Absolutely. The Revolutionary War lasted seven years. We set up that Crane's been in the country for about 10 years, so he was there before the revolution started. There are just incredible events, and we like to start from the premise of what we know or things we may have heard about, like Paul Revere's Midnight Ride. And then we tell part of the true story, [as with] Roanoke, and we get to give the "Sleepy Hollow" version of what happened next. Whether it's the Liberty Bell or the Boston Tea Party, there's some really terrific events in the Revolutionary War that I'm excited to get to play out.
We already saw a little bit of the Boston Tea Party, are we going to see more of that?
I think there's more to that event, and there's more to see in Boston -- the Boston Massacre and several other events that led up to the war, to "the shot heard around the world."
The Liberty Bell, we haven't seen that yet, but that's coming?
Yes. There will be something with that. I can't say which season, but that's something we're planning. We do a lot of research on the war and we have biographies of a lot of the founding fathers. And there are actually some really interesting true facts that are going to come to light about George Washington. [He was famous] not just for being a cartographer, but for being a leader in spycraft in the time, and he started something called the Culper Ring, which had spies all throughout Manhattan during the war.
How do you all go about making this show grounded when so many bonkers things are happening?
We've definitely embraced the bonkersawesome mantra, and we talk a lot in the writers' room about the elements of an episode that people are going to find difficult to believe. We're always straddling that line. We work hard to make the impossible seem possible, and it is hard, but I think that's where we have a lot of fun.
How do you make a Headless Horseman talk? That was a conversation for a long time, because we knew we wanted to capture him. We knew we wanted to interrogate him. We went through a lot of iterations before we landed on the Necromancer, and then it really seemed to make sense and felt right.
Obviously Ichabod and Abbie obviously have a deep connection that they're still just figuring out, and obviously the fans enormously respond to that relationship in many different creative ways. I spend hours on Tumblr just looking at "Sleepy Hollow" fan art and photos and things.
Oh yeah. It's inspiring, actually.
They're so creative. But I just wonder, does it have to go in the direction of a romantic relationship? I mean obviously Ichabod is still married in his wife in his mind …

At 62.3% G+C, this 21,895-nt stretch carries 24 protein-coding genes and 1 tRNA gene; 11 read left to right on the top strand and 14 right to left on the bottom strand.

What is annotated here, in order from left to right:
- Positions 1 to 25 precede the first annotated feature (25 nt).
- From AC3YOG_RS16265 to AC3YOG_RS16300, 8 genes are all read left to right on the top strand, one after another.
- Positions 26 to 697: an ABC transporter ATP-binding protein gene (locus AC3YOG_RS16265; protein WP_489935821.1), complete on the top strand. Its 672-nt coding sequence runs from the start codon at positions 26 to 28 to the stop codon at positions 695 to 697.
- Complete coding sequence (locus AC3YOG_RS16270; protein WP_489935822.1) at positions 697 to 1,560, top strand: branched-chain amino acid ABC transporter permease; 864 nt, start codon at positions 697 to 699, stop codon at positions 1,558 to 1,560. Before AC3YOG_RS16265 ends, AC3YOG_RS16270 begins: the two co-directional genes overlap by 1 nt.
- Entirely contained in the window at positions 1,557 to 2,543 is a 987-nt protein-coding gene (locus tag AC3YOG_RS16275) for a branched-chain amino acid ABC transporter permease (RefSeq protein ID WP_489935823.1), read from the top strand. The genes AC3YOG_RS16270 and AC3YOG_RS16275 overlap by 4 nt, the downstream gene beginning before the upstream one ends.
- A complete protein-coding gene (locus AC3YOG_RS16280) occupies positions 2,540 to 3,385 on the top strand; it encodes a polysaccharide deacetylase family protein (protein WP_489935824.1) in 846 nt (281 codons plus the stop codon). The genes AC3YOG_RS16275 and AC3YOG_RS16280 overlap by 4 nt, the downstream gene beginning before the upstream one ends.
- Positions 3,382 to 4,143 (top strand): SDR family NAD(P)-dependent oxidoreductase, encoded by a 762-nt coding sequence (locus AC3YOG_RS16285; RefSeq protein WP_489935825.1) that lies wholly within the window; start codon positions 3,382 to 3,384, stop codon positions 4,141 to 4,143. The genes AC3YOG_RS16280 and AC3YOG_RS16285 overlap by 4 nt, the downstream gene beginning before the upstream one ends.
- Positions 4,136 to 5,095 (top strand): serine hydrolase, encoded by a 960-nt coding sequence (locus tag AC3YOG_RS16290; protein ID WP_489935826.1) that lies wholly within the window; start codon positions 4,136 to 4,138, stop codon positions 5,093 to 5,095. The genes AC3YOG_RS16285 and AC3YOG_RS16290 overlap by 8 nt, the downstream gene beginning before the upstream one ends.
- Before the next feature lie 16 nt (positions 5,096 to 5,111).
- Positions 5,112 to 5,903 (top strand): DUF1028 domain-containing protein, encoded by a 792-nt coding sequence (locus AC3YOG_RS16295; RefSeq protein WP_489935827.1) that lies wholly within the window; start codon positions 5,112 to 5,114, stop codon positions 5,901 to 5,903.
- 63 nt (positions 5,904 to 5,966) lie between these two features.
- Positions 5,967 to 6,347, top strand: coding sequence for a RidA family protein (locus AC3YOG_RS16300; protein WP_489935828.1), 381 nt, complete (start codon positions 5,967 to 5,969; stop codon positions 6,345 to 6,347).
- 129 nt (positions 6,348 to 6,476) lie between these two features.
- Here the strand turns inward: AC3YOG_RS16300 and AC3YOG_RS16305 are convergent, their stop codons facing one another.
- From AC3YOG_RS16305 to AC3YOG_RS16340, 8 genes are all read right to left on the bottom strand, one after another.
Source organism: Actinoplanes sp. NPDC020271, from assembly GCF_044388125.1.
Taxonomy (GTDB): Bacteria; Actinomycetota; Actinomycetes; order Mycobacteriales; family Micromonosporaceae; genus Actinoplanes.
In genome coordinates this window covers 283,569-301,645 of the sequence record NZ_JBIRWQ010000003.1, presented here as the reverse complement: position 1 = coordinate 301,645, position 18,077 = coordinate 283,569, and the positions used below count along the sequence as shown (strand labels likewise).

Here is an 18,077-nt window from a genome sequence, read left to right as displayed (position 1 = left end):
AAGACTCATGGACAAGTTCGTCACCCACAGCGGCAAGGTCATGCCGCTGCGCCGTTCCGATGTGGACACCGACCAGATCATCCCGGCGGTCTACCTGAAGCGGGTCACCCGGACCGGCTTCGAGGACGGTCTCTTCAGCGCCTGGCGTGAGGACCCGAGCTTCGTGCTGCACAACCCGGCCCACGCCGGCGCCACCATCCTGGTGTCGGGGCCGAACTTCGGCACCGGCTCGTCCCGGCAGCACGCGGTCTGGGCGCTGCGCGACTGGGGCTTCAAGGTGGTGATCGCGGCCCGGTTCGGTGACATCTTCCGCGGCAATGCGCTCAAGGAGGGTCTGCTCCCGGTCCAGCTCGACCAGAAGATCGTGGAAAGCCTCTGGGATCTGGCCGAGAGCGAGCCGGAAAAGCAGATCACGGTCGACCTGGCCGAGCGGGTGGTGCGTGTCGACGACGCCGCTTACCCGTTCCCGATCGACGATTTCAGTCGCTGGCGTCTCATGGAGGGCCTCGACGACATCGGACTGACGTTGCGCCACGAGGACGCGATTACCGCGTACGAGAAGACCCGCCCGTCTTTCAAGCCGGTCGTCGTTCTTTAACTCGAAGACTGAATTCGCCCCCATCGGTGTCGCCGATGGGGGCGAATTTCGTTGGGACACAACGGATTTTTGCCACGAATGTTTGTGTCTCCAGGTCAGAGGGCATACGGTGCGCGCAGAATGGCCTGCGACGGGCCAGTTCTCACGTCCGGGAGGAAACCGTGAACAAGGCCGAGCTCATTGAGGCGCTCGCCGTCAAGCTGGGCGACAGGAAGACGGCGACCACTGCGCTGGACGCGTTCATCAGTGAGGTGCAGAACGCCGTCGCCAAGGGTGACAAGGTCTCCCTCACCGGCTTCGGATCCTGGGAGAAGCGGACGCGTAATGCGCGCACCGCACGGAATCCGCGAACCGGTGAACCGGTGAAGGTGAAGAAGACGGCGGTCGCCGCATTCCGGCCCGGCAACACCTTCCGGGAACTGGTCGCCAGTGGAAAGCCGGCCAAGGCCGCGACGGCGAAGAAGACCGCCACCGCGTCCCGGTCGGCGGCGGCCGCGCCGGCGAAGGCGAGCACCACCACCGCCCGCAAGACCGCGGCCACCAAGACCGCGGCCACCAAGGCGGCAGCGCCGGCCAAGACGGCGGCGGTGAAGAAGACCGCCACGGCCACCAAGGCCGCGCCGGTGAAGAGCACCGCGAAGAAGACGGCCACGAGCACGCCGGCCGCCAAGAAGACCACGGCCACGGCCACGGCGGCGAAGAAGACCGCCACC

In his wife's mind too, I think.
Do you think at this point, Ichabod and Abbie's relationship as friends, colleagues and witnesses is really all that you want to focus on, and the idea of something beyond that just doesn't enter into your thinking? I mean, is there going be a love triangle? Where is your thinking on all of that?
Well, I think we really have to first identify that we're in the middle of -- or not even in the middle, we're at the very early stages of an apocalyptic reality for these characters. They are dealing with an incredible amount of change in their lives and in the possible change of life as we know it. And so I think romance, to some extent, takes a back burner to that.
In addition, we still have Ichabod, who's madly, deeply in love with his wife, trying to understand who she really was, now that it's come out that she's a witch and she had a number of secrets that she had to keep from him. There's a lot of reconciliation that needs to [happen] there.
Right now [Ichabod and Abbie] are there for each other in this incredibly heightened time in their lives. And that's most important, because look, they're also very different people and I think as they get to know each other, we're going to get to see that they have a lot of differences as well as similarities in value systems, cultures, the worlds that they come from. And so all that I think is going to be great to explore. It's going to be hopefully a long time that these two characters get to know each other better and we get to experience all of their trials with them and see what happens with Katrina. Abbie even has a former love interest. So I think there's still a long way to go.
At this point, Ichabod just wants his wife to exist on this physical plane -- that's job one, probably.
But even with that, as important and as critical that is for him, he also knows that there's a larger picture. We're constantly pitting those competing goals against each other. I think we saw in this episode, the simple fact of going to visit her for his need for information [about Jeremy] had very real consequences on our world. And that challenge, that problem isn't going go away, and now he's seen very real consequences from his actions, and that's going to make him think twice about doing anything that dangerous again.
Just briefly to touch on John Noble -- is he in the last three hours of the season?
He is just phenomenal. He's in at least two of the three coming up in January. He's definitely in the finale. It's a great character, really fun to write and just a fantastic actor. So hopefully there's a lot more of him. [Note: Goffman also said we'd see Sheriff Corbin again in a January episode.]
"Sleepy Hollow" returns to Fox with a new episode 9 p.m. Eastern time Jan. 13. The two-hour season finale airs 8 p.m. Eastern time Jan. 20.